Progress on obesity prevention over 20 years in Australia and New Zealand

Swinburn, Boyd and Wood, A 2013, Progress on obesity prevention over 20 years in Australia and New Zealand, Obesity reviews, vol. 14, no. Supplement 2, pp. 60-68, doi: 10.1111/obr.12103.

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Title Progress on obesity prevention over 20 years in Australia and New Zealand
Author(s) Swinburn, Boyd
Wood, A
Journal name Obesity reviews
Volume number 14
Issue number Supplement 2
Start page 60
End page 68
Total pages 9
Publisher Wiley-Blackwell
Place of publication Chichester, England
Publication date 2013-11
ISSN 1467-7881
Keyword(s) food industry
government action
Summary The lessons learned from over 20 years of obesity prevention efforts in Australia and New Zealand are presented. The obesity epidemic started in the 1980s but poor monitoring systems meant the rise in obesity prevalence initially went undetected. In the 1990s, experts started advocating for government action; however, it was the rapid increase in media reports on obesity in the early 2000s which created the pressure for action. Several, comprehensive reports produced some programme investment but no regulatory policies were implemented. The powerful food industry lobby ensured this lack of policies on front-of-pack food labelling, restrictions on unhealthy food marketing to children, or taxes on unhealthy foods. The New Zealand government even backpedalled by rescinding healthy school food guidelines and withdrawing funding for the comprehensive national obesity strategy. In 2007, Australian Governments started a major long term-investment in preventive health in order to improve economic productivity. Other positive initiatives, especially in Australia, were: the establishment of several advocacy organizations; successful, long-term, whole-of-community projects reducing childhood obesity; a national knowledge exchange system for practitioners; and some innovative programmes and social marketing. However, despite multiple reports and strong advocacy, key recommended regulatory policies remain unimplemented, largely due to the private sector interests dominating public policy development.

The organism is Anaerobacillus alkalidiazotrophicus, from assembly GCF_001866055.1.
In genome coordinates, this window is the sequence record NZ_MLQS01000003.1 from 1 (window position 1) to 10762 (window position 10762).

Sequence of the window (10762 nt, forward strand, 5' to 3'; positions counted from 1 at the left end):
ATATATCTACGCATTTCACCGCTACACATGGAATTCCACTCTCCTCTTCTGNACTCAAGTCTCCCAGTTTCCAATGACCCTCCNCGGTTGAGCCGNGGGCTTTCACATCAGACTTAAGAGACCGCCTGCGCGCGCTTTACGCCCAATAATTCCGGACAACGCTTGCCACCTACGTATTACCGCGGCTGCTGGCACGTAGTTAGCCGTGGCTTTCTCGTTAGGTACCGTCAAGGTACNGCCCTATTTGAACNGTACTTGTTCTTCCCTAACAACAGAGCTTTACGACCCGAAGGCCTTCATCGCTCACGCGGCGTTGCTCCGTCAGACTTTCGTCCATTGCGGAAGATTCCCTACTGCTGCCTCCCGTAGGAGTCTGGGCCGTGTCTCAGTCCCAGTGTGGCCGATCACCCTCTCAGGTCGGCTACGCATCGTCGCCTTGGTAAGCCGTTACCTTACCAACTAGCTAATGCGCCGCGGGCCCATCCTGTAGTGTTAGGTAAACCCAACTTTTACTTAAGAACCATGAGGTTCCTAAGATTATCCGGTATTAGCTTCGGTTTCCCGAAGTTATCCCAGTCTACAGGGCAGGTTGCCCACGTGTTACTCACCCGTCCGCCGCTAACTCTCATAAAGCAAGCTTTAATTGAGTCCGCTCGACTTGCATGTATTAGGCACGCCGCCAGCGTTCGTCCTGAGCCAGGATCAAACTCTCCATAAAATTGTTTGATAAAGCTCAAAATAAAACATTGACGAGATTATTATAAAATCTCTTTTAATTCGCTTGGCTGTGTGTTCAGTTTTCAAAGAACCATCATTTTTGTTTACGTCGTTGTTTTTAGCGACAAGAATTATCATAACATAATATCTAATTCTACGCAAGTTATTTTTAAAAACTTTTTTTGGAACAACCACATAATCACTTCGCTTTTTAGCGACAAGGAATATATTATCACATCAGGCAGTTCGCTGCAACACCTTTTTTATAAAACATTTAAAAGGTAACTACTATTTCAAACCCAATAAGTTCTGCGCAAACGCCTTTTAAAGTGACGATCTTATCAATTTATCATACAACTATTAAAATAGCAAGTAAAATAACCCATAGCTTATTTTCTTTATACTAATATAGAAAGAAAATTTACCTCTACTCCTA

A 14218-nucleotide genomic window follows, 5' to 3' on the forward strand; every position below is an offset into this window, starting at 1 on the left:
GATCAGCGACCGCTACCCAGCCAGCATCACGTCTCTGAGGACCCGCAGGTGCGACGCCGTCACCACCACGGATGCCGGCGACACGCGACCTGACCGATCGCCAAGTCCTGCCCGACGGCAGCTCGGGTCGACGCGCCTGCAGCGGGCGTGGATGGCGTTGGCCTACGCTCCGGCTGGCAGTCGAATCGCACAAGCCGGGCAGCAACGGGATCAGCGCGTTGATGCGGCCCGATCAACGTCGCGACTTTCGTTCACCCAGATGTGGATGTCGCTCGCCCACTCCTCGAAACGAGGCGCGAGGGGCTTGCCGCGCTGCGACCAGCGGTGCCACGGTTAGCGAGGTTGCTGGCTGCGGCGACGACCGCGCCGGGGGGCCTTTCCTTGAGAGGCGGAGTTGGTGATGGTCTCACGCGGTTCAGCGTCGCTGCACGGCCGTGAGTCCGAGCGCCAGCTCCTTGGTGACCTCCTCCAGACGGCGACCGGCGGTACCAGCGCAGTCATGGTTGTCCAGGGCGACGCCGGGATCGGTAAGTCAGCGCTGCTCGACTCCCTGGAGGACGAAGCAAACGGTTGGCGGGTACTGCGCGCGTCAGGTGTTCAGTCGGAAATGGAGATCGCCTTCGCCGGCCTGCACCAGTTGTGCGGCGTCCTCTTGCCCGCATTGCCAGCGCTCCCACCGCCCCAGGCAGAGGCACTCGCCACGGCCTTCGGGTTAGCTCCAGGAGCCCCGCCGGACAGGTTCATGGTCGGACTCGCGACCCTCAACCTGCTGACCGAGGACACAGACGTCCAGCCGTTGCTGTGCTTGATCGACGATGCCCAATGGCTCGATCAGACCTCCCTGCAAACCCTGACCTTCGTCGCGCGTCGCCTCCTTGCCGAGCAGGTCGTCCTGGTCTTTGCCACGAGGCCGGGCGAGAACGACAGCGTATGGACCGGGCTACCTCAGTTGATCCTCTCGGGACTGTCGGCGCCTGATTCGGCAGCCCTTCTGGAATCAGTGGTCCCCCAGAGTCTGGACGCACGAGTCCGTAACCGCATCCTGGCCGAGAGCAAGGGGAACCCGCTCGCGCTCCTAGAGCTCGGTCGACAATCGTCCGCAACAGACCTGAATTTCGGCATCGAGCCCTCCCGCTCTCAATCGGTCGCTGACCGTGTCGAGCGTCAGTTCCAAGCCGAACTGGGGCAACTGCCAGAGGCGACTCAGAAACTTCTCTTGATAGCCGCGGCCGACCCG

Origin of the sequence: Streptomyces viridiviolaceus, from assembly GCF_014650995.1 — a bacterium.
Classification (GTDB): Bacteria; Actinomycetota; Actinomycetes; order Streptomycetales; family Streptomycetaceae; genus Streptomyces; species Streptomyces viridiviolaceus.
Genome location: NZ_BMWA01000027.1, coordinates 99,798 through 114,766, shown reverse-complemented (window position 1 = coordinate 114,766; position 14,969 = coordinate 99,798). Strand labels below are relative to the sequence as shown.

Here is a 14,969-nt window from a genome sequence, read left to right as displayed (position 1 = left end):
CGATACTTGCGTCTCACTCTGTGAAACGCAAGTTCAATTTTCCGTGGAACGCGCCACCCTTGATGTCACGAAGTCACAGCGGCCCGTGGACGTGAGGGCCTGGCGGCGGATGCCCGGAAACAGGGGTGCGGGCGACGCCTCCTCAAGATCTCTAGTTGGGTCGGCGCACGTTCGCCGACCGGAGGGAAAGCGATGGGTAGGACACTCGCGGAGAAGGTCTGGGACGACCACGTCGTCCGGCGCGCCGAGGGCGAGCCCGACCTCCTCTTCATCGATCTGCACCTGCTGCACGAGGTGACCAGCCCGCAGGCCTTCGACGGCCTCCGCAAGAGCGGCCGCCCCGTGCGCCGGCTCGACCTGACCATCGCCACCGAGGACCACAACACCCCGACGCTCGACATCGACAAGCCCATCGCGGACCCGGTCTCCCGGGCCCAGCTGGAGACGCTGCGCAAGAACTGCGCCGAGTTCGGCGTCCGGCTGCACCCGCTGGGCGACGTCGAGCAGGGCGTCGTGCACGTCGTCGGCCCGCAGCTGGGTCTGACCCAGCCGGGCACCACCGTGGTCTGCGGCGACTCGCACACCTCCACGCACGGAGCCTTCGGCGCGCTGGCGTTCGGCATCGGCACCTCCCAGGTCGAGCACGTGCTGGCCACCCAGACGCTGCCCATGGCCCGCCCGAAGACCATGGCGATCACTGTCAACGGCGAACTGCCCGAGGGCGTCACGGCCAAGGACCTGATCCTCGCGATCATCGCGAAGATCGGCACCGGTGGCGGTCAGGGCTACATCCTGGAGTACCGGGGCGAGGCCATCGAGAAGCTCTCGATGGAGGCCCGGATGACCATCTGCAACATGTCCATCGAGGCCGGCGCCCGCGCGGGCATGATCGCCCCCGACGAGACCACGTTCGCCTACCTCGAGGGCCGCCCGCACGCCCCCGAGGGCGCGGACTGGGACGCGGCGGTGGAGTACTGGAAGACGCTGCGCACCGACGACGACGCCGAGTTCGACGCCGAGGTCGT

Language eng
DOI 10.1111/obr.12103
Field of Research 119999 Medical and Health Sciences not elsewhere classified
Socio Economic Objective 970111 Expanding Knowledge in the Medical and Health Sciences
HERDC Research category C1 Refereed article in a scholarly journal
Copyright notice ©2013, Wiley-Blackwell Publishing
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Document type: Journal Article
Collection: WHO Collaborating Centre on Obesity Prevention
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